Pressing matters of public policy were conveniently elided over by politicians in their campaigning and by the media in their coverage of the elections. Matters of public policy such as environmental pollution, rising inequality amongst different social classes, farmer crisis,   dispossession of tribal people from their lands were either wholly pushed out of the conversation or at best given half-hearted and short-lived attention. The issues that were highlighted by the media as the core issues of the elections were jobs and economic slowdown, and national security. Additionally, BJP’s muscular nationalism and its links to corruption have also been thrown in the mix by the sections of media sympathetic to the Congressi vision of India.

The move sought to project Modi as a politician with a clean image, with the interests of the poor at heart.

The discourse and rhetoric on the campaign trail from all sides was shrill vitriol and a public mudslinging competition. Election campaigning of the incumbent BJP revolved around a spectacle of securitisation and hyperbole. ‘Sacrifices’ of soldiers, surgical strikes inside Pakistani territory, and a right-wing brand of national loyalty were some of the continuously invoked themes throughout BJP’s election campaign. A BJP candidate even praised and hailed the assassin of Gandhi as a patriot. The polarising character of BJP’s campaign was further enhanced by a massively potent campaign of misinformation, primarily carried out through the messaging app WhatsApp. The party also undertook an ingenious PR campaign – led by Modi himself, when he added the prefix ‘Chowkidar’ (Watchman) to his Twitter handle. The move sought to project Modi as a politician with a clean image, with the interests of the poor at heart. While the move may not have succeeded in achieving that objective, it, however, succeeded in a far more significant way. The ‘Chowkidar’ move succeeded in shifting the focus of political discourse from serious political and economic issues to trivial matters of self-adorned labels; a trap Indian National Congress (INC) willingly walked into and remained caged in throughout the elections.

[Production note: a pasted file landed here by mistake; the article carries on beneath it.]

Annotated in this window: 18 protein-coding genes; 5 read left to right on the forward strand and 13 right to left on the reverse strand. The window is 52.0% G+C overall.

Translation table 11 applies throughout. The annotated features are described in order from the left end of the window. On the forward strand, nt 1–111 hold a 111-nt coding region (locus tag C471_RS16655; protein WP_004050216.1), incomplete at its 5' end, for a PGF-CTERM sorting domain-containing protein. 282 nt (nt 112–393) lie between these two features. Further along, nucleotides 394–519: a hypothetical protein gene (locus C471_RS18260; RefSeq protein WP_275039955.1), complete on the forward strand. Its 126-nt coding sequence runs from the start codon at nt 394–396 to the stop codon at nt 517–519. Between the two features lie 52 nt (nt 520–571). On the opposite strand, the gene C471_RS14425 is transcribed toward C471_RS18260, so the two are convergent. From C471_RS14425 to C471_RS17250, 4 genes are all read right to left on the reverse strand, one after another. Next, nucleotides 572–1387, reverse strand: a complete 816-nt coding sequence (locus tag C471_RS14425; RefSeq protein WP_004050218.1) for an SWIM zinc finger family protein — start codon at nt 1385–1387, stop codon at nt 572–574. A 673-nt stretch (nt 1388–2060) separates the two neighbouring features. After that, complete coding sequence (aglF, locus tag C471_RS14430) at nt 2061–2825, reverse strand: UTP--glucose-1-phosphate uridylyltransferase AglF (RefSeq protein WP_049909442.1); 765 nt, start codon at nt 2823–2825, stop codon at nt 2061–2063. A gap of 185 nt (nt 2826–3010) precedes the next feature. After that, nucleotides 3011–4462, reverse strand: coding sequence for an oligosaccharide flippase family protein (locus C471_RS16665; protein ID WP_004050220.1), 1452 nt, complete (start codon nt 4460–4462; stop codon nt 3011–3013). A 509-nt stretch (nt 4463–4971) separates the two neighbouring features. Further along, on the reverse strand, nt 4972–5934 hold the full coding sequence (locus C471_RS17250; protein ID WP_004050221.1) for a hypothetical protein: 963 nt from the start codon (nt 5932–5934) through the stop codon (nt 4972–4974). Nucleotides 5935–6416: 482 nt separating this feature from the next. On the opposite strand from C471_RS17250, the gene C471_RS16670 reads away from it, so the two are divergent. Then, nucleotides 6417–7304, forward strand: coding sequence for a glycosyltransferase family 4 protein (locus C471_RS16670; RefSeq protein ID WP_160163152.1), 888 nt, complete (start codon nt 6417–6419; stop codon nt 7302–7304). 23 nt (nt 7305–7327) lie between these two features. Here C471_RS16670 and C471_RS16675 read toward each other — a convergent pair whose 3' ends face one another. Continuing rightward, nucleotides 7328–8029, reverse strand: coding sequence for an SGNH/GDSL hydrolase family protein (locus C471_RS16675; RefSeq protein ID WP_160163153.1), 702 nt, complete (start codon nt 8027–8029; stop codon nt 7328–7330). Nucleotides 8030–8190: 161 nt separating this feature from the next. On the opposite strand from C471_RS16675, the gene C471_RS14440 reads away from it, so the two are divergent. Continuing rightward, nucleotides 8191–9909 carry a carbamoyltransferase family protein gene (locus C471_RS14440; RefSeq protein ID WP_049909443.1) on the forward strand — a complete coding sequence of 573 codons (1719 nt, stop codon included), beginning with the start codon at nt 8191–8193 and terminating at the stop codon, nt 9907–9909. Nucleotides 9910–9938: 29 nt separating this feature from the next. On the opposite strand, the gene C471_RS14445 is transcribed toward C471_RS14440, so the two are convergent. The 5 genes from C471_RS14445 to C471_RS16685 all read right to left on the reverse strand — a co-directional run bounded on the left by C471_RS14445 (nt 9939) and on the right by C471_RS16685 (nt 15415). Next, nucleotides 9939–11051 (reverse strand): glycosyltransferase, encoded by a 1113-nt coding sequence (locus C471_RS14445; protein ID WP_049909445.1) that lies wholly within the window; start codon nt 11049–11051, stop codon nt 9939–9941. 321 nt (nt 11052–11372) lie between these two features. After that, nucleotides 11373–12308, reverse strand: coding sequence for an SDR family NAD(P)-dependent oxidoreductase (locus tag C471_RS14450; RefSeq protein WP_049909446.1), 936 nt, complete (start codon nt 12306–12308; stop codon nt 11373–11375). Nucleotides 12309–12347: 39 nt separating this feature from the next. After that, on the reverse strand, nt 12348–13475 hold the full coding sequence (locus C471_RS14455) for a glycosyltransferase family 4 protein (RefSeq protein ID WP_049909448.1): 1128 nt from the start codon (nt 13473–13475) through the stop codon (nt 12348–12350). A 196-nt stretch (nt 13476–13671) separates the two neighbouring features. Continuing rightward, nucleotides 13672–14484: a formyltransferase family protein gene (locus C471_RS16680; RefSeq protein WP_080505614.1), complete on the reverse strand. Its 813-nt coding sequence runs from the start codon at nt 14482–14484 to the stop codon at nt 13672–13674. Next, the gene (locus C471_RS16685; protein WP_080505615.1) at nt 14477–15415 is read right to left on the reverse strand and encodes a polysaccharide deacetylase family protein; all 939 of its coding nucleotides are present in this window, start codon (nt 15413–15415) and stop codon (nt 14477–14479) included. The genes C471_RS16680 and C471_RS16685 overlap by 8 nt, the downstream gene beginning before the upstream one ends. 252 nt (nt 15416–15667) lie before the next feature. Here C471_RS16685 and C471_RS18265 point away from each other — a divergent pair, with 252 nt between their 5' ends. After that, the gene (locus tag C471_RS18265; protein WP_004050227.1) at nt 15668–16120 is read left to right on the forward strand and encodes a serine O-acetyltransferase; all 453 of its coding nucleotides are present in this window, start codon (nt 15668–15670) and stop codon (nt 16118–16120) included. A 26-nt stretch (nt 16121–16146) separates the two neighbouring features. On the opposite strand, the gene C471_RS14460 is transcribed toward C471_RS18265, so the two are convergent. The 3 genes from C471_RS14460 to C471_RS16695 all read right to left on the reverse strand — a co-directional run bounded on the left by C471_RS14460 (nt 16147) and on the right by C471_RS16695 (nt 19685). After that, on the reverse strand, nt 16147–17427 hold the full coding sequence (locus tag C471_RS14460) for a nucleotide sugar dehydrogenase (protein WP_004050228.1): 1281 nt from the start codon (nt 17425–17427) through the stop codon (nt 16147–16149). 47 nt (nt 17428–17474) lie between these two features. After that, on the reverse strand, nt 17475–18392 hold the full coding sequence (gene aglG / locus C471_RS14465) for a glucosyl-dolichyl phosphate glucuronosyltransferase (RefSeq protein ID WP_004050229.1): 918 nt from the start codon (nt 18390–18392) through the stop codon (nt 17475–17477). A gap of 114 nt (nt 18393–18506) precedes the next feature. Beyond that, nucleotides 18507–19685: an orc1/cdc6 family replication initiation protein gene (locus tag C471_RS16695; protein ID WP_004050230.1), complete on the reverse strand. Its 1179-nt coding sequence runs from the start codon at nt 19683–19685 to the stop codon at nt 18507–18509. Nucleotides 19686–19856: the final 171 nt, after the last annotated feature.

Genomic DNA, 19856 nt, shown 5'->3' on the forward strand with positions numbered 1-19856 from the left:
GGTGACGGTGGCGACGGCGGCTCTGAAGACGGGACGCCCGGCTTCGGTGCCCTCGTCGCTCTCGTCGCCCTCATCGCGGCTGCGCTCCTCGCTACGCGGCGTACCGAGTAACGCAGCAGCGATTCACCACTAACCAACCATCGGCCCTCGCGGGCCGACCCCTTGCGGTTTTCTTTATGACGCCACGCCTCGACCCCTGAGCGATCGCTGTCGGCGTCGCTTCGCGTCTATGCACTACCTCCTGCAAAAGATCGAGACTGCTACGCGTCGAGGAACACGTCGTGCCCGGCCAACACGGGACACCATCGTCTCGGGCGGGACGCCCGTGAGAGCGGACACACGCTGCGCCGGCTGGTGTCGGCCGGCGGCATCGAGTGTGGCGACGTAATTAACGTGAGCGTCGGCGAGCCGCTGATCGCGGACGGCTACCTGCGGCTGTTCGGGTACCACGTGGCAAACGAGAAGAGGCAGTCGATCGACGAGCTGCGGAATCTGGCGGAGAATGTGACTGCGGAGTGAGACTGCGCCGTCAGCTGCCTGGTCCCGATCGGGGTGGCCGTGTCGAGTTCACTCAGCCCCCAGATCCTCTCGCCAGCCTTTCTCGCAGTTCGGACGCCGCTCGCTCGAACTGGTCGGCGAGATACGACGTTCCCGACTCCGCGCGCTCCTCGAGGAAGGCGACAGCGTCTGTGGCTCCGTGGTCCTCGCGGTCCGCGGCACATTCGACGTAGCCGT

On the other hand, the election campaign of the Congress party from the beginning and throughout the election appeared to be interested in replicating the spectacular and entertaining model of campaigning, something the BJP seems to have perfected. The Congress party instead of sticking to discussing its manifesto pledges and making a persuasive argument as to why the voters should consider its manifesto succumbed to the tactics of the blitz, name-calling, and petty sloganeering. The President of the INC Rahul Gandhi repeatedly pointed fingers at the alleged connivance of Modi’s office in the mishandling of the Rafale fighter jet deal. Gandhi almost ritualistically dared Modi to debate him on the Rafale issue, beyond that Gandhi had no potent critique of BJP’s planned implementation of The Citizenship Bill and the National Register of Citizens, or its planned homogenisation drive at a national level. Gandhi appeared to be immensely pleased with himself for coming up with the ‘Chowkidar Chor Hai (Watchman is the Thief) slogan, which may have improved the acoustics of Congress election rallies, but miserably failed to project the Congress party as a viable alternative to the BJP – a development with far-reaching consequences for Indian polity in general..

A new ‘dangerous’ India?

An explanation of why Congress chose to ape BJP’s campaigning strategy, instead of forcefully putting forth its supposed ‘radical manifesto’ is that the policies that both these parties have pursued when in power since the early 1990s are qualitatively no different and are rooted in a neoliberal logic, which transcends the supposed divide of right and centre in Indian politics. Indian politics appears to have become a prisoner of what Marcuse called ‘liberal totalitarianism’, where the logic of neoliberal economic development has become the only acceptable and imaginable way to move forward. Neoliberal policies are unironically prescribed as the solution for problems whose roots lie in neoliberal thinking.

The failure of the Congress party and its allies to truly put progressive policies on the table and demonstrate the political will to pursue them forcefully has made a significant contribution in pushing Indian politics towards a dangerous trajectory. The legitimacy crisis of Congress has deepened in recent years to such an extent that the rhetoric of ‘If not Modi, then who?’ no longer sounds absurd, regardless of how frightening it is as a prospect. They call this the TINA; There is No Alternative.

The situation is exacerbated by the fact that India is not a democracy in the truest sense of the word; it is a ‘quasi-democracy’ at best if I am to use Larry Diamond’s terminology, i.e., India is neither clearly democratic nor [overtly] authoritarian. The rise of BJP in such a ‘quasi-democracy’ makes the prospect of a ‘reverse wave of democracy’ in India very real. Snapping of internet services, curbs on press freedom, vigilante violence, systematic undermining of educational institutions all in the name of protecting the ‘national interest’ appear to confirm the trend of reversal in India.